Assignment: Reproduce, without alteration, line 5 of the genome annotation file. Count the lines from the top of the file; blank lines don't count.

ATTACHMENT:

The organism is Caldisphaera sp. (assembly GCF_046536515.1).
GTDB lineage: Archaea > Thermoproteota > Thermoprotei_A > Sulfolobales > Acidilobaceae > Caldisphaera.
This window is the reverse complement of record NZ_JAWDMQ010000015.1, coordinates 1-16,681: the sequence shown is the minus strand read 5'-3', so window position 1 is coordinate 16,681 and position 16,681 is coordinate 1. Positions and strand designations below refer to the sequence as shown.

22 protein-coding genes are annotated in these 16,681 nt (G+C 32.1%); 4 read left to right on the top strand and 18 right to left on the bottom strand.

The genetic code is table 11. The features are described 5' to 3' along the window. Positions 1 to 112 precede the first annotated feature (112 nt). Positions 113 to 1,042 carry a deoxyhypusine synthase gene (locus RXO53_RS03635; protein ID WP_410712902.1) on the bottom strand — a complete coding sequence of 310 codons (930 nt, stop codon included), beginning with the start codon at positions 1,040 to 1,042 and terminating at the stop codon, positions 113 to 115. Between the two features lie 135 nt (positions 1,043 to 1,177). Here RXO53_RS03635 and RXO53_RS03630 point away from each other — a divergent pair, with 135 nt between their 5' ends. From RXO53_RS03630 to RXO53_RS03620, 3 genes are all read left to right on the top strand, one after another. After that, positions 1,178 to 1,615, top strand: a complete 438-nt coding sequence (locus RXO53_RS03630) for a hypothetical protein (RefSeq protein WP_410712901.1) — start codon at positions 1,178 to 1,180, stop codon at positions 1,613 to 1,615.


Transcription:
The genetic code is table 11. The features are described 5' to 3' along the window. Positions 1 to 112 precede the first annotated feature (112 nt). Positions 113 to 1,042 carry a deoxyhypusine synthase gene (locus RXO53_RS03635; protein ID WP_410712902.1) on the bottom strand — a complete coding sequence of 310 codons (930 nt, stop codon included), beginning with the start codon at positions 1,040 to 1,042 and terminating at the stop codon, positions 113 to 115. Between the two features lie 135 nt (positions 1,043 to 1,177). Here RXO53_RS03635 and RXO53_RS03630 point away from each other — a divergent pair, with 135 nt between their 5' ends. From RXO53_RS03630 to RXO53_RS03620, 3 genes are all read left to right on the top strand, one after another. After that, positions 1,178 to 1,615, top strand: a complete 438-nt coding sequence (locus RXO53_RS03630) for a hypothetical protein (RefSeq protein WP_410712901.1) — start codon at positions 1,178 to 1,180, stop codon at positions 1,613 to 1,615.